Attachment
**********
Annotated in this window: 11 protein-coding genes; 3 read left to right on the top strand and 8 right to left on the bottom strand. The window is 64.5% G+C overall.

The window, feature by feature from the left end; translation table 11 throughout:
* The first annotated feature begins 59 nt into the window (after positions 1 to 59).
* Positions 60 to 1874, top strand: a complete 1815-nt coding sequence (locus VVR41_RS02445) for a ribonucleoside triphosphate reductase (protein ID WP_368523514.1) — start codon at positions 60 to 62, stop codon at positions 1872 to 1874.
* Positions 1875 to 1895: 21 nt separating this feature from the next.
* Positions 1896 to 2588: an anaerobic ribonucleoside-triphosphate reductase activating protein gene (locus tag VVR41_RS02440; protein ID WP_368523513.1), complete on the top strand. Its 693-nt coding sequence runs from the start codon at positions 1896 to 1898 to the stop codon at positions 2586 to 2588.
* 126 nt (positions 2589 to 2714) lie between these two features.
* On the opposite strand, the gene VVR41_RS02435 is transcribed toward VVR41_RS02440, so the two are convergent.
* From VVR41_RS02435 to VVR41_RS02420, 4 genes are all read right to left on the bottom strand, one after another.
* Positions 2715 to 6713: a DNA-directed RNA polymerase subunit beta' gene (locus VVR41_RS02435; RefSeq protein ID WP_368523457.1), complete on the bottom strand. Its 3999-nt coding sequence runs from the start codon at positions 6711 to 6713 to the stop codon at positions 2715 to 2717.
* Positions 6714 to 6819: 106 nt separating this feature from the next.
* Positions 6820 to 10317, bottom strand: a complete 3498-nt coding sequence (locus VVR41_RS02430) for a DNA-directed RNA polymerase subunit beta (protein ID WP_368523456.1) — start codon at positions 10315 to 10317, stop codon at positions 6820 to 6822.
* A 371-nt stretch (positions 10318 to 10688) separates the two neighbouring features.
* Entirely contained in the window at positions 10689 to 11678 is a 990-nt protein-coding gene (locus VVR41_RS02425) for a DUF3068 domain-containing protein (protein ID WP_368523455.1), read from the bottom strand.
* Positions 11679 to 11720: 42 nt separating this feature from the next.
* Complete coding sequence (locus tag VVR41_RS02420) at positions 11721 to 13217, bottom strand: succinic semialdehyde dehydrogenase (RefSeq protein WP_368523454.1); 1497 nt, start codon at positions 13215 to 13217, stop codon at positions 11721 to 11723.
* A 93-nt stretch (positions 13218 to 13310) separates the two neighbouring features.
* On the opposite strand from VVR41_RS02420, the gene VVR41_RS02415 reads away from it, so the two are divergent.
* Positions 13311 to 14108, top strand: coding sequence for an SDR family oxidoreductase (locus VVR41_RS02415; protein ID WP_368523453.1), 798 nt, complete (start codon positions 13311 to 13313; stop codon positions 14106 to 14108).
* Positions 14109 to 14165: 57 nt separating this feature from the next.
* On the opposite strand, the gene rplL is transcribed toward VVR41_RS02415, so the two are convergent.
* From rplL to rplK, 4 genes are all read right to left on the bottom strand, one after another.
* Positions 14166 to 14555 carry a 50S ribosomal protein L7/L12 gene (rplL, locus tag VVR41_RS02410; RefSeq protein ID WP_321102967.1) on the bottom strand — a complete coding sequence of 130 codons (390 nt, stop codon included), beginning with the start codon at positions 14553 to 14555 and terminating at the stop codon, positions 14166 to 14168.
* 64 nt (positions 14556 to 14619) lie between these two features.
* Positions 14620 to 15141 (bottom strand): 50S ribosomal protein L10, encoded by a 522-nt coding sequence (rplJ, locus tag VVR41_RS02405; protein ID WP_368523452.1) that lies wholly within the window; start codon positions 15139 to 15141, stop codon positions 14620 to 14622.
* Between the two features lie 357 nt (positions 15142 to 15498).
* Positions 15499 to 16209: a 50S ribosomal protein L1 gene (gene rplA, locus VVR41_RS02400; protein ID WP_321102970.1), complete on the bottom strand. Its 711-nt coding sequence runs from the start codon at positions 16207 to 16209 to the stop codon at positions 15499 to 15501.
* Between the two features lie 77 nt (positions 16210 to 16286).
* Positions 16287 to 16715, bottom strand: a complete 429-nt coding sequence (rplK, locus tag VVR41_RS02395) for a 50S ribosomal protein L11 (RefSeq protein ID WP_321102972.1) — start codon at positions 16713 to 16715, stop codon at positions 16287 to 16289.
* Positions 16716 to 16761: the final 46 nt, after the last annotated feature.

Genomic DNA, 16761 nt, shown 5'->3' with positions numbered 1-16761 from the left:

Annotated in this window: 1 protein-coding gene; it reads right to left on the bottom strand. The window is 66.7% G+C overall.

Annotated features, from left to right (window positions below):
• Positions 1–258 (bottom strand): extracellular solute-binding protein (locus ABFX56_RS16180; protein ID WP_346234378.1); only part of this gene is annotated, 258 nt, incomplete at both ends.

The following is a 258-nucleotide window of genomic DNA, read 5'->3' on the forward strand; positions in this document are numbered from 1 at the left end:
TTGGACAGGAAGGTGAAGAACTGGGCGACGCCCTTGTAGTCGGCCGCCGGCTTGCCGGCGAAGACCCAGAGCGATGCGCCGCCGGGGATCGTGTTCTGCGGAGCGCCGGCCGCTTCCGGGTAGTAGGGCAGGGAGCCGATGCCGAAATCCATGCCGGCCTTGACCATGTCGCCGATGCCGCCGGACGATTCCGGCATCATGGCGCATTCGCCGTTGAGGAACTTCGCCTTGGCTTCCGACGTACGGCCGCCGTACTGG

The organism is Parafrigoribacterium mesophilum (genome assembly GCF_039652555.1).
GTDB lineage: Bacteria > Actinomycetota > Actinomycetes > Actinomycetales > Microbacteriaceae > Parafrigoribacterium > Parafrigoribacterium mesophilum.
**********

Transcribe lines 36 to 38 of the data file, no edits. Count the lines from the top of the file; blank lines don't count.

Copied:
TTGGACAGGAAGGTGAAGAACTGGGCGACGCCCTTGTAGTCGGCCGCCGGCTTGCCGGCGAAGACCCAGAGCGATGCGCCGCCGGGGATCGTGTTCTGCGGAGCGCCGGCCGCTTCCGGGTAGTAGGGCAGGGAGCCGATGCCGAAATCCATGCCGGCCTTGACCATGTCGCCGATGCCGCCGGACGATTCCGGCATCATGGCGCATTCGCCGTTGAGGAACTTCGCCTTGGCTTCCGACGTACGGCCGCCGTACTGG

The organism is Parafrigoribacterium mesophilum (genome assembly GCF_039652555.1).
GTDB lineage: Bacteria > Actinomycetota > Actinomycetes > Actinomycetales > Microbacteriaceae > Parafrigoribacterium > Parafrigoribacterium mesophilum.